Credit for sparking this costume idea goes to push_reset, who wore a dress she had made to work which was coated in chalkboard paint. I immediately thought it would be fun to use the same concept but as a whiteboard, and here it is! Also a big thank you to audreyobscura for the awesome photos.
My design goals were to make something somewhat dress-like that still provided a rigid surface for ease of writing, and could fold flat for storage. I had some stretch latex fabric at home that needed to be used, and found that while it is not a perfect substitute for a true whiteboard (you can see a halo of what was erased), it's pretty close. Whiteboard paint would likely be the most effective option, but I was concerned that the paint would chip along the seams upon folding it flat. What I also liked about the latex is that everything in this outfit can act as a dry erase board, including the pants and top.
I look forward to seeing what variations other people create! Make sure to post an "I Made It!" comment if you make your own whiteboard costume!
Step 1: What You Need
Depending on what type of outfit you are going for, you will need either latex, white board paint, or both. If using latex for anything stretchy, you need 4 way stretch pvc fabric. White board paint is available at most hardware stores.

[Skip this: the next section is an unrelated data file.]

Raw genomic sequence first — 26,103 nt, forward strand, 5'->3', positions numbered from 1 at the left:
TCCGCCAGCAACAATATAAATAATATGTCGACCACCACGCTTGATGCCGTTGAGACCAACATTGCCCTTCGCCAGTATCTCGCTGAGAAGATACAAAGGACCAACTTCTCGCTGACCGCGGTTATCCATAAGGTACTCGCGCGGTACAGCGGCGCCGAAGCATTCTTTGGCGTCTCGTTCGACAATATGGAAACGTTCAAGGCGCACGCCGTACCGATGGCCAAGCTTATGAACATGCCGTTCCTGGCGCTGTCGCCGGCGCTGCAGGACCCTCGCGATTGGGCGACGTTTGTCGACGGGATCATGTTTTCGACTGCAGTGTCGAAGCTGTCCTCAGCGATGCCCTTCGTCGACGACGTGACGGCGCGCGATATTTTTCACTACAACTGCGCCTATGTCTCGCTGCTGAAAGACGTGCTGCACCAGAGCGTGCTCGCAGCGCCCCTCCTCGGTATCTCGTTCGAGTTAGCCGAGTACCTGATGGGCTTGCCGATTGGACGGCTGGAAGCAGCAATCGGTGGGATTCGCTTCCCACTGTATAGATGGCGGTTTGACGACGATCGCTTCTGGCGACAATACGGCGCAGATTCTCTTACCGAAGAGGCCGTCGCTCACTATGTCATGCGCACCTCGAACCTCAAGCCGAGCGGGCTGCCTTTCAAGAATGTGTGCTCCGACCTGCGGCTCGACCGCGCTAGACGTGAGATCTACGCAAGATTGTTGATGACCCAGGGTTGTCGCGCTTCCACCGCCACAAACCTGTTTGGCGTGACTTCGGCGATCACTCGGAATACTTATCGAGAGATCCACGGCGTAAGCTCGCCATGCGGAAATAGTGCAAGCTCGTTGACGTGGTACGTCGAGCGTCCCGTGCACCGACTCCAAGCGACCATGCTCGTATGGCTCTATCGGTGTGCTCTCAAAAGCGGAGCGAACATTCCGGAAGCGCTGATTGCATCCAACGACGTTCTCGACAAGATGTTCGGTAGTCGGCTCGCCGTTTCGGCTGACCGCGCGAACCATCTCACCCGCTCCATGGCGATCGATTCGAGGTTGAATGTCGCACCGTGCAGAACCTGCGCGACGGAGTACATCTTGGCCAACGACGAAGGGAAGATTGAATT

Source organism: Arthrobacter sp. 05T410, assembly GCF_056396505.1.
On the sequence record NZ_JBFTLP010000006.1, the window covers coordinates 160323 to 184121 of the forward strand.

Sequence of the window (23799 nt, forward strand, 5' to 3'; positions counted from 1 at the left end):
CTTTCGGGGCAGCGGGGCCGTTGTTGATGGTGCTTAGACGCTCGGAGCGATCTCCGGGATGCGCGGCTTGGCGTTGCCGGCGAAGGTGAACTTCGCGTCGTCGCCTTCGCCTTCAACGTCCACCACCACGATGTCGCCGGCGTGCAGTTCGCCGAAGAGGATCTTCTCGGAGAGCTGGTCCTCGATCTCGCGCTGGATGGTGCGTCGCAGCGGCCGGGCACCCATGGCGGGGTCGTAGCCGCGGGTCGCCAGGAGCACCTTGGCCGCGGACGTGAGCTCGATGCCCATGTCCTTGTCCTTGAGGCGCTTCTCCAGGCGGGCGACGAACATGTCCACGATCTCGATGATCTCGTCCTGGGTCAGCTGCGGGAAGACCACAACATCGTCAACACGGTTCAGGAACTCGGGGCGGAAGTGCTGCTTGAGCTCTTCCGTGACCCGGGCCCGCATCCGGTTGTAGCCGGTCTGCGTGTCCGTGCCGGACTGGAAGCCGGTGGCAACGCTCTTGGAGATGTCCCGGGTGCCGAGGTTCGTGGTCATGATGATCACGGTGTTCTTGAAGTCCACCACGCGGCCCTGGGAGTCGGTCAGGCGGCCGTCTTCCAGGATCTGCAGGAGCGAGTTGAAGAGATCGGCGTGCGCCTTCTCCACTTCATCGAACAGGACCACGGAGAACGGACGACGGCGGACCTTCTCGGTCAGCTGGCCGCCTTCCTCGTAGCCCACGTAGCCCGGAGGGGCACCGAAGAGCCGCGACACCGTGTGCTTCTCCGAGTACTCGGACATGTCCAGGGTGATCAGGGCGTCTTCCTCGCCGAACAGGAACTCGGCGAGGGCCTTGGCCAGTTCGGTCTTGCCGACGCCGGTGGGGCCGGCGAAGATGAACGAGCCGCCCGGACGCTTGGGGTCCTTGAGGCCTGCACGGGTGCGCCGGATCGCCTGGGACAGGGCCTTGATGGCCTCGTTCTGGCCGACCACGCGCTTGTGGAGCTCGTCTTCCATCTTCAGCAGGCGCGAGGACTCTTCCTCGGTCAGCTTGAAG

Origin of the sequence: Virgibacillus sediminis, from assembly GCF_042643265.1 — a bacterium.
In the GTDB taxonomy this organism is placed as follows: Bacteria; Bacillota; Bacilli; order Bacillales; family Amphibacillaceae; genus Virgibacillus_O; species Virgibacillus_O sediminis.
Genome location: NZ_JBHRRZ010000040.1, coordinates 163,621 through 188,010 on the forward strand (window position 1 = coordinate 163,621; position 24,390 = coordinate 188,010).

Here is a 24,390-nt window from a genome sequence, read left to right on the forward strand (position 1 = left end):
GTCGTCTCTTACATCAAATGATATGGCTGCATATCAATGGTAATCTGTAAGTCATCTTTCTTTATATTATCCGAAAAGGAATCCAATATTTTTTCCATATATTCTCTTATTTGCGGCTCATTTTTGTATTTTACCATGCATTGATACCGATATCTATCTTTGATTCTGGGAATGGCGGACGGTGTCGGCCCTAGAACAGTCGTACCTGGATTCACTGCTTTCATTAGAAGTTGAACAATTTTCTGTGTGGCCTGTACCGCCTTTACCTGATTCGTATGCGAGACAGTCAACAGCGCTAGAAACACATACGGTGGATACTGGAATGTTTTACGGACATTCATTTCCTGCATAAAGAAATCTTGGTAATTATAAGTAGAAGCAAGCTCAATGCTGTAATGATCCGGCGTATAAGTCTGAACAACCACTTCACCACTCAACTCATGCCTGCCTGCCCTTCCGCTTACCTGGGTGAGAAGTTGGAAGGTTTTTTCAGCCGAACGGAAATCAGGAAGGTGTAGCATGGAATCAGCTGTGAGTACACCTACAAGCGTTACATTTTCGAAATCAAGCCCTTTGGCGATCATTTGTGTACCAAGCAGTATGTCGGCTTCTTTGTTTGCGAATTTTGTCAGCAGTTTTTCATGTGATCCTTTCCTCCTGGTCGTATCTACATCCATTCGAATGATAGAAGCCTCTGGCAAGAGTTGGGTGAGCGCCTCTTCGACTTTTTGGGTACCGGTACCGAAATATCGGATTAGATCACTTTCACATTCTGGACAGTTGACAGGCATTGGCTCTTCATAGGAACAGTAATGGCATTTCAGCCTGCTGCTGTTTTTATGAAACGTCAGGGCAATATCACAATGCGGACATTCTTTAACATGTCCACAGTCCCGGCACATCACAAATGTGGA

I used one 2'x4' sheet of coroplast for the base, as it is lightweight and strong. Draft your pattern first so you know exactly how many square feet to buy. Available at TAP Plastics and some hardware stores.
The rest of the supplies I used are pretty basic: cardboard, packing tape, hot glue, velcro, a good knife, sewing machine, eyelets, zip ties.
Step 2: Make the Pattern
First, a few notes about fit. I wanted the dress to fit well enough at the waist to stay up on its own, and have an hourglass shape. This meant the skirt had to be very full to compensate for the boxy top half, yet still small enough that it would be possible to walk in a crowded environment. I started with a longer skirt (shown above), but it was impossible to sit down. The final result is barely a skirt, but I think going this short is the most practical option for sitting (still difficult, but possible) and walking purposes.